Riot from Wrong: An example of what journalism could look like

Koos Couvée reviews a film about the riots that gives a different point of view
November 2012



Riot from Wrong is a documentary film made by the youth steering group of the not-for-profit media organisation Fully Focused Community. It seeks to document the August 2011 riots from within the communities in which they occurred, and, crucially, from the perspective of young people.

The idea for the film, produced by 19 young Londoners, was born four days into the riots, when a group of youngsters and two youth workers, frustrated with the police and media lies about the shooting of Mark Duggan in Tottenham, picked up their cameras and started filming. The end product was on show at the British Film Institute on the South Bank to coincide with the anniversary of the riots.

The documentary is set in three parts. First, the viewer is taken back to Ferry Lane in Tottenham on 4 August last year, where an eyewitness gives an account of the last seconds of the life of Mark Duggan, shot dead by Trident police officers. Interviews with the Duggan family follow, and the basic nature of their unanswered questions demonstrates that their struggle for justice is far from over.

Why was the family not notified about Duggan’s death? Why did the police and the Independent Police Complaints Commission peddle the lie that Duggan had shot at police first? Why is there no evidence to suggest that the gun found on the scene belonged to the father-of-four?

Next we see exclusive footage – some of it filmed on mobile phones – of Tottenham High Road, where, two days after Duggan’s death, his family and friends arrived at the police station demanding answers. After hours of waiting, a young girl gets roughed up by police and the fuse is lit – a riot ensues.

While clearly aiming to provide a counterpoint to the condemnation and outright dehumanisation of the rioters in mainstream media coverage, Riot from Wrong is carefully balanced, particularly with regards to the arson of local shops and homes. The film in no way seeks to justify the burning and looting, and allows for the perspective of local residents who have lost everything. The riots’ immediate aftermath is painful – the damage to communities, the demonisation of youth in the media and the disproportionate sentencing of a group of people who are overwhelmingly young, a quarter of them first-time offenders.

The second part of the film seeks to understand the rioters’ anger at the police, frustration with society and alienation from their communities. Through interviews it shows how many working class youngsters are victims of stereotyping in the media, racial profiling and police harassment. We learn about stop and search, deaths in police custody (a disproportionate number of those who have died are black men) and questions are raised about the independence of the Independent Police Complaints Commission – a source of grievance for many who have lost loved ones at the hands of the police.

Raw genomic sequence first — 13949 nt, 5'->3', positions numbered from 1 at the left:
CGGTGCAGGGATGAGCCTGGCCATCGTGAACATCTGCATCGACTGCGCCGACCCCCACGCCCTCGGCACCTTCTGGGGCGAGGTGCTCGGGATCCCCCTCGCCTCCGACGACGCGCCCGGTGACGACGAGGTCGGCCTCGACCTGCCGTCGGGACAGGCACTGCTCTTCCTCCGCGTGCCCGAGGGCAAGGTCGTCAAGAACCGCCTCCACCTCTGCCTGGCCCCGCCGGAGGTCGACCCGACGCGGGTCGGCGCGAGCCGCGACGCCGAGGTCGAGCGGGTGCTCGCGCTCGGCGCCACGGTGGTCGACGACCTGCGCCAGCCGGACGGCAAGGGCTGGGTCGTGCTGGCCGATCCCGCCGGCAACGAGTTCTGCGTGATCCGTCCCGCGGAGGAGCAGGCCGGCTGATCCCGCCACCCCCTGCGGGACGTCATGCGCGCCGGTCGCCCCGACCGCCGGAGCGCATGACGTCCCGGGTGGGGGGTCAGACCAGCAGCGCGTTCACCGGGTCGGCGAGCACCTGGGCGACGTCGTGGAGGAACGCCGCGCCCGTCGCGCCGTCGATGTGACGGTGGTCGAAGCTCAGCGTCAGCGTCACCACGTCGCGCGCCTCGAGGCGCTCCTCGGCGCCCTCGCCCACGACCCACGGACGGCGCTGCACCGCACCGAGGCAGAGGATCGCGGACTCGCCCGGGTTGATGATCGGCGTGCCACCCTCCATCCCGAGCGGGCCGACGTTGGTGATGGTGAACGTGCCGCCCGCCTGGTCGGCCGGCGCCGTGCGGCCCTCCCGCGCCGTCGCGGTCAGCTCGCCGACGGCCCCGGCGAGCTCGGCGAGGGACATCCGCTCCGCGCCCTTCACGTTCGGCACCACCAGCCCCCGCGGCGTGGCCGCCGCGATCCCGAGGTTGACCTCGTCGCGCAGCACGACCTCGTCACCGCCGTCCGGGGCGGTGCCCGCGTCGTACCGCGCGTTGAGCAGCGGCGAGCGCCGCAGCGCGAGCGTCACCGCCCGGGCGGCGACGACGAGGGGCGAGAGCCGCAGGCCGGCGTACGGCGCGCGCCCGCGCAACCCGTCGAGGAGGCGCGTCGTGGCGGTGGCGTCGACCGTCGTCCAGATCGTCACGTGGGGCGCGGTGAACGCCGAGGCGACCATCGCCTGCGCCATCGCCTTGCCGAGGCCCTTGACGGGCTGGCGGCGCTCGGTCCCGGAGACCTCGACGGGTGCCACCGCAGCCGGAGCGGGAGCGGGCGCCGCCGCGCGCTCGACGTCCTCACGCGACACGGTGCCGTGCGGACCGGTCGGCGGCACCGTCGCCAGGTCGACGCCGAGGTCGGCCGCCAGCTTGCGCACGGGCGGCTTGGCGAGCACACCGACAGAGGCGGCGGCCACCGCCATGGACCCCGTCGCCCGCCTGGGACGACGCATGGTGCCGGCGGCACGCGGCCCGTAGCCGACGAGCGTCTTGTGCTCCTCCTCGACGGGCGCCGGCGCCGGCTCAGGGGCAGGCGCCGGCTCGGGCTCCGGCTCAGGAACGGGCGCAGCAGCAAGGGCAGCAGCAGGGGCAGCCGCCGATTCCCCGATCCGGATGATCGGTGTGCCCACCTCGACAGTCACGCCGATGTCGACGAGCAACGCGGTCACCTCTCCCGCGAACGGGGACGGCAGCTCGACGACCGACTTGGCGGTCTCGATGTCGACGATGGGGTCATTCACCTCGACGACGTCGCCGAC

It is not just young people who are interviewed. We hear from Tottenham community activist Stafford Scott, the Guardian’s Polly Toynbee, Hackney-based youth worker Janette Collins and Michael Mansfield QC. The dots are carefully joined between unemployment, cuts to youth services, the raising of university fees, the scrapping of EMA, the MPs’ expenses scandal, consumerism, the illegal wars in Iraq and Afghanistan and the bailout of the banks. Michael Mansfield looks back as far as Thatcherism and bemoans the ‘lack of psychological space in which people are fully recognised’ in today’s society.

The third part of the film explores some answers. Polly Toynbee points to the need for a more equal society. Youth workers speak of jobs, proper funding for education, youth services and housing. Finally, the film emphasises the importance of art and expression in fostering a new generation of healthy young people, featuring performances from youth groups including SE1 United, the X7eaven Academy and Centrepoint Parliament.

The brooms in Clapham were no solution, and the halo of the Olympic flame will fade. But in many ways, Riot from Wrong is an answer in itself. The quality of this film’s journalism and production rivals the mainstream media. As a historical assessment of contemporary Britain it is better than anything I have seen on TV this year. And while it is damning in its verdict of British society, it is positive in its outlook for the future. Riot from Wrong is a celebration of young talent and an example of what journalism could look like – rooted in the community and sceptical of the state.


 

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